"Our engine breathes life into the Xs and Os," he says, because it also provides analysis of how well players understand the plays. "We know when you're in there at quarterback, if you've executed the throw correctly, and if you threw it on time."

Reilly says the Bucs use parts of both Eon's VR methods. He declined to specific how much the team pays for the system but said the cost for NFL teams generally is between $1,000 and $75,000, depending on usage.

Ultimately, VR will likely be most valuable to players who are decision-makers on the field, such as quarterbacks, linebackers and defensive backs, according to Fidelman. "Anyone that's got to read the offense or defense and make critical decisions in real time will find value from it."

Join the newsletter!

Or

Sign up to gain exclusive access to email subscriptions, event invitations, competitions, giveaways, and much more.

Membership is free, and your security and privacy remain protected. View our privacy policy before signing up.

Error: Please check your email address.
Show Comments

Latest Videos

Launch marketing council Episode 5: Retailer and supplier

In our fifth and final episode, we delve into the relationship between retailer and supplier and how it drives and influences launch marketing strategies and success. To do that, we’re joined by Campbell Davies, group general manager of Associated Retailers Limited, and Kristin Viccars, marketing director A/NZ, Apex Tool Group. Also featured are Five by Five Global managing director, Matt Lawton, and CMO’s Nadia Cameron.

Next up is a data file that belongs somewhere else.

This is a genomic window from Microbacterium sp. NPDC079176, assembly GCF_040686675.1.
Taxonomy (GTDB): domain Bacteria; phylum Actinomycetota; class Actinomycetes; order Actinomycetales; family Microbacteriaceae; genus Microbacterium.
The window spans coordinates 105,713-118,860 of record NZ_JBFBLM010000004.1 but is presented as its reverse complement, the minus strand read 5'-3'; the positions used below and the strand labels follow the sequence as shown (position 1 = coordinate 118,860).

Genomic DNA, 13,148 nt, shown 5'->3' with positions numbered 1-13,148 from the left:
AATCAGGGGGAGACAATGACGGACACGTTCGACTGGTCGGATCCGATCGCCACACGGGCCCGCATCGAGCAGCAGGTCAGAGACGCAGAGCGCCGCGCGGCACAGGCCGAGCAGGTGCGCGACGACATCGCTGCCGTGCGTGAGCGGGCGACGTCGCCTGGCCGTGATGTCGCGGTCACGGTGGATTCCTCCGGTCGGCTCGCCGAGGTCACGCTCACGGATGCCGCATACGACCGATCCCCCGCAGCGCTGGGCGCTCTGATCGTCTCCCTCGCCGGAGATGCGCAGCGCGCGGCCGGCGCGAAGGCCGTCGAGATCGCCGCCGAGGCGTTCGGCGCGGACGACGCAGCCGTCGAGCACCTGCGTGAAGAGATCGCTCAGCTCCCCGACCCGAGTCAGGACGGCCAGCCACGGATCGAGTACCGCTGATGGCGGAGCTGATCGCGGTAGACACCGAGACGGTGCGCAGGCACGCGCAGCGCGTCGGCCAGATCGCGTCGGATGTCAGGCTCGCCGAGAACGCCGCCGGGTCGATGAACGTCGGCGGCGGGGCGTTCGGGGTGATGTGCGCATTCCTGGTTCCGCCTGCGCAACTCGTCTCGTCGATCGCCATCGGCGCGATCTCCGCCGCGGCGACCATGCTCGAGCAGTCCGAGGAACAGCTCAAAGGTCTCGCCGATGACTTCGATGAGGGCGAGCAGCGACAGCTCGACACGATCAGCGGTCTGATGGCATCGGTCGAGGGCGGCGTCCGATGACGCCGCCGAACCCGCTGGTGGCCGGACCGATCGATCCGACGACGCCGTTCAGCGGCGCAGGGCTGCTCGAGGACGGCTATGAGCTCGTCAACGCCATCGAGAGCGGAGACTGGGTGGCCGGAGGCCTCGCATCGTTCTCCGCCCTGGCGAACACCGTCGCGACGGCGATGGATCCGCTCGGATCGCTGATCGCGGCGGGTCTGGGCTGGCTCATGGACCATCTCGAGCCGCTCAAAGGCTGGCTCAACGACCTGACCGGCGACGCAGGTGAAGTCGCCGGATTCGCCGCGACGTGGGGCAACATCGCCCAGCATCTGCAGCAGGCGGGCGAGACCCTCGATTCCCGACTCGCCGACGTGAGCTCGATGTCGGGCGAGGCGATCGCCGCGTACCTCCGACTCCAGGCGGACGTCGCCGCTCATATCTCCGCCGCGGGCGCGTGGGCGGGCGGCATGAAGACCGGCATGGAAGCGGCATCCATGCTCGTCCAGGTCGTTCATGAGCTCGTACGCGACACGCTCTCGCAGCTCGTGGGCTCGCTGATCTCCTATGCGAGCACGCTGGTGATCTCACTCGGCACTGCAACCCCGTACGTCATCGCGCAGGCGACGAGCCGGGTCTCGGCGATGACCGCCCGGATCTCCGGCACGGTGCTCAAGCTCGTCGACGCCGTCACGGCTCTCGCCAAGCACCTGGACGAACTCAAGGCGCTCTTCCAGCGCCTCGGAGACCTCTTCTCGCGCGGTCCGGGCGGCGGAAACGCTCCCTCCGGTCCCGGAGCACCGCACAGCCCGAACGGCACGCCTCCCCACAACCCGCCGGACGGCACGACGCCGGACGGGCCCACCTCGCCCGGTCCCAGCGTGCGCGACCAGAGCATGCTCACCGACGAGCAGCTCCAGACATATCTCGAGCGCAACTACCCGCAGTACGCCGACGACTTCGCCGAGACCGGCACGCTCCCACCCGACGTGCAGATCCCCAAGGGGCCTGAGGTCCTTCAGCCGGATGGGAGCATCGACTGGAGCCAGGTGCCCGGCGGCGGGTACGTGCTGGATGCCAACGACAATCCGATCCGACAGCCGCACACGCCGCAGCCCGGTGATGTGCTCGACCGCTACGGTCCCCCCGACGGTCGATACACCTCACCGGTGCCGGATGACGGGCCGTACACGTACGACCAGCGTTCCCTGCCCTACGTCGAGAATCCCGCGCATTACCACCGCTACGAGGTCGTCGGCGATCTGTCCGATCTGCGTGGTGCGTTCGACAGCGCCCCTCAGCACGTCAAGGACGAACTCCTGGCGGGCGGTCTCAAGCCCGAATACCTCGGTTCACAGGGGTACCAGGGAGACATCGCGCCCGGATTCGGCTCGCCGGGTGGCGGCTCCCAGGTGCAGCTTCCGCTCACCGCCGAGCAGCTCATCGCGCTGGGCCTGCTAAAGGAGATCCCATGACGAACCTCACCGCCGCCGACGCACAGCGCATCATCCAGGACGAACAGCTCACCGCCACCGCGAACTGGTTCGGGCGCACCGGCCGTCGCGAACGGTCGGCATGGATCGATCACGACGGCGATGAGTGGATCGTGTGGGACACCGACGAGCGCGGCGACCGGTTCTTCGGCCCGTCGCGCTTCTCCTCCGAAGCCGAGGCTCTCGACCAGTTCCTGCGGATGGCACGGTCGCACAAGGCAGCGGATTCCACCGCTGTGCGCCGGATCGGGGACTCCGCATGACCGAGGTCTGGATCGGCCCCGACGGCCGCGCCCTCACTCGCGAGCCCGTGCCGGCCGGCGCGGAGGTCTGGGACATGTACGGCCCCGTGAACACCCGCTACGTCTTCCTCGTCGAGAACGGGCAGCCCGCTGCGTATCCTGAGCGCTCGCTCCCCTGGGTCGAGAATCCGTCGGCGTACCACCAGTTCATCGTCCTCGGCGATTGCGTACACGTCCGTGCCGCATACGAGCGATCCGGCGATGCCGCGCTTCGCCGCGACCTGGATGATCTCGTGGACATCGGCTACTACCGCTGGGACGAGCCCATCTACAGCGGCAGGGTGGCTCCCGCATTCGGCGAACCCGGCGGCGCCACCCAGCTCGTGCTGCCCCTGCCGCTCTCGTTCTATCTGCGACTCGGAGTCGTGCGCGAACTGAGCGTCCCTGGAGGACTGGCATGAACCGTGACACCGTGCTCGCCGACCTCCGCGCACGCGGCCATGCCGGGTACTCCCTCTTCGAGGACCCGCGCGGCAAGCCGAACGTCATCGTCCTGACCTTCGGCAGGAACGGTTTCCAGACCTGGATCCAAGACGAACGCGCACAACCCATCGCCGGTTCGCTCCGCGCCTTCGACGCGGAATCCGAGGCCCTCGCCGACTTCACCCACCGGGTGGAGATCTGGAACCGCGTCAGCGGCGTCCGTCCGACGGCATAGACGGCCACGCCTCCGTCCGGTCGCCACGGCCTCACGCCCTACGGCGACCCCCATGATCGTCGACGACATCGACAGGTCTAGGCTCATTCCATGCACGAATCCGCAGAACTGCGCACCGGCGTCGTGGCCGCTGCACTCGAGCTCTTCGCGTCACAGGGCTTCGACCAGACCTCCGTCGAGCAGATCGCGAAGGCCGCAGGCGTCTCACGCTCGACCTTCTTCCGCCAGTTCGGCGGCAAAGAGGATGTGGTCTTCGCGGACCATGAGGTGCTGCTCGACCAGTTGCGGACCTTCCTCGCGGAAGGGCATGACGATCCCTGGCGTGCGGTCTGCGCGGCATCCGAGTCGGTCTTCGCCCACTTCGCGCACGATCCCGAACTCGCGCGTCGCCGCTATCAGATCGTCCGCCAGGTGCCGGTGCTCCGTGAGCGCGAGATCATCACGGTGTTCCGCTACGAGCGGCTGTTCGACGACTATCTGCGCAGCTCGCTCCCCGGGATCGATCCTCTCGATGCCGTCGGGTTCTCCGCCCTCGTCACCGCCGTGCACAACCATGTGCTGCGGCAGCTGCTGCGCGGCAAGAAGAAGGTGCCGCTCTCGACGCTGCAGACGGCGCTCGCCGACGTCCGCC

More Videos

The best part: optimizing your site for SEO enables you to generate high traffic, and hence free B2B lead generation. This is done throug...

Sergiu Alexei

The top 6 content challenges facing B2B firms

Read more

Nowadays, when everything is being done online, it is good to know that someone is trying to make an improvement. As a company, you are o...

Marcus

10 lessons Telstra has learnt through its T22 transformation

Read more

Check out tiny twig for comfy and soft organic baby clothes.

Morgan mendoza

Binge and The Iconic launch Inactivewear clothing line

Read more

NetSuite started out as a cloud-based provider of Enterprise Resource Planning software or as NetSuite solution provider, which companies...

talalyousaf

NetSuite to acquire Bronto's digital marketing platform for US$200m

Read more

Thanks for sharing this post, its really good information I get through this blog.CDPO Online Exam Training

Infosectrain01

3 ways Booking.com is improving its B2B marketing game

Read more

Blog Posts

Getting privacy right in a first-party data world

With continued advances in marketing technology, data privacy continues to play catchup in terms of regulation, safety and use. The laws that do exist are open to interpretation and potential misuse and that has led to consumer mistrust and increasing calls for a stronger regulatory framework to protect personal information.

Furqan Wasif

Head of biddable media, Tug

​Beyond greenwashing: Why brands need to get their house in order first

Environmental, Social and (Corporate) Governance is a hot topic for brands right now. But before you start thinking about doing good, Craig Flanders says you best sort out the basics.

Craig Flanders

CEO, Spinach

​The value of collaboration: how to keep it together

Through the ages, from the fields to the factories to the office towers and now to our kitchen tables, collaboration has played a pivotal role in how we live and work. Together. We find partners, live as families, socialise in groups and work as teams. Ultimately, we rely on these collaborative structures to survive and thrive.

Rich Curtis

CEO, FutureBrand A/NZ

Sign in